South Korean business owners and managers will be permitted to reenter a jointly-run border industrial complex for talks, North Korea said Tuesday, in an initial sign that Pyongyang wants to restore badly damaged ties with its neighbor.

The Kaesong Industrial Complex, the lone remaining symbol of inter-Korean cooperation, has been dormant since early April, when North Korea banned South Koreans from the site and pulled out its own 53,000 workers. But the North said Tuesday it would consider “any discussion on the normalization” of the facility if South Korean business owners and managers pay a visit.

The North’s offer revives hope of salvaging the Kaesong facility, whose shuttering was the main casualty from a period of tense back-and-forth threats on the peninsula earlier this year. But the offer puts Seoul in a tricky position, because it doesn’t match South Korea’s own Kaesong proposal, which calls for government talks before any workers can return.

South Korea has made at least three separate proposals for government talks, most recently on May 14, when its Ministry of Unification suggested discussions at the border “truce village” of Panmunjom.

“If North Korea genuinely cares about improving inter-Korean relations, it should participate in government-level talks instead of contacting private companies or organizations,” a unification ministry spokesman said Tuesday.

The offer from the North came at the bottom of a statement criticizing the South for refusing to participate in a proposed ceremony to mark the 13th anniversary of a summit between leaders Kim Jong Il and Kim Dae-jung. The North last week had invited a South Korean civic group to help organize the ceremony, which is proposed for June 15. But Seoul said the invitation was inappropriate — an attempt to reach around the government and sow internal discord in the South.

“The reckless remarks made by the South Korean authorities go to fully prove that they do not want improvement of inter-Korean relations, dialogue and detente,” the North said Tuesday in its statement, which was attributed to a spokesman for the Committee for the Peaceful Reunification of Korea. The spokesman added that if South Korean business owners and managers do indeed visit Kaesong, “South Korean authorities do not need to worry about their safety.”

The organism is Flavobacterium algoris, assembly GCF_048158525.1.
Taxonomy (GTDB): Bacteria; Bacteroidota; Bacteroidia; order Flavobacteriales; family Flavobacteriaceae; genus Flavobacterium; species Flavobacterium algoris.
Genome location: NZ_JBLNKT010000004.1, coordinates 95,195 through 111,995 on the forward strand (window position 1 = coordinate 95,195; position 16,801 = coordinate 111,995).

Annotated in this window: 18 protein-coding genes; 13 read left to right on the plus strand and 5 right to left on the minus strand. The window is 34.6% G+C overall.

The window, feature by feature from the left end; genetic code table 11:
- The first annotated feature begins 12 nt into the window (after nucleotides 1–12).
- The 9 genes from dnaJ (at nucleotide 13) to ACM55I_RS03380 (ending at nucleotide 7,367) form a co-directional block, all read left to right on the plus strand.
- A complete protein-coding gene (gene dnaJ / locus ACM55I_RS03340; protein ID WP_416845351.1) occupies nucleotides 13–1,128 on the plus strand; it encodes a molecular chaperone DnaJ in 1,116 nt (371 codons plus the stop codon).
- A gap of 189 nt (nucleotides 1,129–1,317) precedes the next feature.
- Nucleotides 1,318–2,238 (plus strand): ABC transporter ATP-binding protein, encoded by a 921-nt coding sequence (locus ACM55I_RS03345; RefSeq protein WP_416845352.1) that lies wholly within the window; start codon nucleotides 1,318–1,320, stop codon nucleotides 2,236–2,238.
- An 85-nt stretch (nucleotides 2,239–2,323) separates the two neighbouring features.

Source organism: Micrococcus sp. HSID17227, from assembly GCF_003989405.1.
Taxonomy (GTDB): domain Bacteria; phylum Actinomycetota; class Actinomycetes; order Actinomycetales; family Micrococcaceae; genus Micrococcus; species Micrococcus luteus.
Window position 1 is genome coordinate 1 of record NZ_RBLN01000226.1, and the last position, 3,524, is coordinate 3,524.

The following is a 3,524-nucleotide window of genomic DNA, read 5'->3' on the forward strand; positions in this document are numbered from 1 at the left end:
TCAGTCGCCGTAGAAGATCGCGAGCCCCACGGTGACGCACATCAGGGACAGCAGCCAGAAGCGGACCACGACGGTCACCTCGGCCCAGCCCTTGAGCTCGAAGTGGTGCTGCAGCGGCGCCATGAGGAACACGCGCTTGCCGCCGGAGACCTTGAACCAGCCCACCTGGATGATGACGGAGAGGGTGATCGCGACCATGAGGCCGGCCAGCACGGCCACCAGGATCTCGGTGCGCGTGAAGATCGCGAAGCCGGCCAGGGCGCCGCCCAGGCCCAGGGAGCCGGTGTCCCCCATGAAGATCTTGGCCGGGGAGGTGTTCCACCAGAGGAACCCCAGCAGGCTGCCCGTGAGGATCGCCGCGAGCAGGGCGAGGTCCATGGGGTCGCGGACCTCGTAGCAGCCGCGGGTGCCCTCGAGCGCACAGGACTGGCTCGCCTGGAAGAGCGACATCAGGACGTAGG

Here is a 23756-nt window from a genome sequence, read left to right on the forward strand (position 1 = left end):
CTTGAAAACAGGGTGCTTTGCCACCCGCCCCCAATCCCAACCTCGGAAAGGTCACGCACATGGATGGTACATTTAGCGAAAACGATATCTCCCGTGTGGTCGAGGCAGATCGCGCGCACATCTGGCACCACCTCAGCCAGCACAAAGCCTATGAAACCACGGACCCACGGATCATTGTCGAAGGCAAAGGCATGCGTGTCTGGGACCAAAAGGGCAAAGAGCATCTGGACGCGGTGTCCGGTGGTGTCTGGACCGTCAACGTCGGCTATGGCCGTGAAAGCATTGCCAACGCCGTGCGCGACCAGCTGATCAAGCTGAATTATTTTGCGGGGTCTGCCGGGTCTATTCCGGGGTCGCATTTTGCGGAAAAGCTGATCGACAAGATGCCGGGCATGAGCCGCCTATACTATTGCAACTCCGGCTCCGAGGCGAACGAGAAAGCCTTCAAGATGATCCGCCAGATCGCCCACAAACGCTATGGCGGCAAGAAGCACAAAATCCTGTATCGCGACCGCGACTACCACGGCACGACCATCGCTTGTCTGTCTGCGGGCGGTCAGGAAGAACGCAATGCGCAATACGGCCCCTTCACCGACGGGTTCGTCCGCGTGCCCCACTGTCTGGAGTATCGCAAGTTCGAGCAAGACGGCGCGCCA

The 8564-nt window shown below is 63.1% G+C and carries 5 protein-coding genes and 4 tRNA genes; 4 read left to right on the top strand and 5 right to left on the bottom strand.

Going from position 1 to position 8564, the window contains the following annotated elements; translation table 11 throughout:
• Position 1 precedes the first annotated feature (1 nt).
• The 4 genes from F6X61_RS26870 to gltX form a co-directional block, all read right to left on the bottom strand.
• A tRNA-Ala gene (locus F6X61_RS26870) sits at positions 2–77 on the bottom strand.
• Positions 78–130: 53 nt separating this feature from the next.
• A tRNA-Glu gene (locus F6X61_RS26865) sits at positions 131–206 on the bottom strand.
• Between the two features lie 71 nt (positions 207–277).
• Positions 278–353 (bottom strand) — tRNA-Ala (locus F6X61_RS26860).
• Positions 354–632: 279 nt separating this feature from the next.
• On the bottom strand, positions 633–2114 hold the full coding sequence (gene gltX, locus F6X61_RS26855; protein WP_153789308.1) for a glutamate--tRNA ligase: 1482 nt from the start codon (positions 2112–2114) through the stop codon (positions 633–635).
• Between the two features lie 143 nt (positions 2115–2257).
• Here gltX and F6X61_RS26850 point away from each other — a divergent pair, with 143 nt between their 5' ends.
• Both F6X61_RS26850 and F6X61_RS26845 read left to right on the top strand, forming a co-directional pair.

The Kaesong facility, located six miles north of the demilitarized border, was opened in 2004 during a period of relative peace between the North and South. The facility paired South Korean small- and medium-size businesses with more than 50,000 North Korean workers, making between $2 to $3 per day. The South provided the electricity and sewage treatment, as well as meals for the workers.

South Koreans initially hoped Kaesong could serve as a starter kit for North Korean capitalism, but the North instead used it as in isolated, money-making bubble, with workers surrendering most of their wages to the government.

The North in early April barricaded South Korean managers and vehicles from entering, but it did allow South Koreans already at the site to leave freely. The last of those workers departed May 3, after settling taxes and wages owed to the North.

“North Korea has to pay a price” for recent provocations and the Kaesong closure, South Korean President Park Geun-hye said earlier this month during her visit to the United States. “Companies had believed in the agreement that was made and actually went to invest in the Kaesong industrial complex, but [the North] suddenly completely dismissed and disregarded this agreement overnight.”

Yoonjung Seo contributed to this report.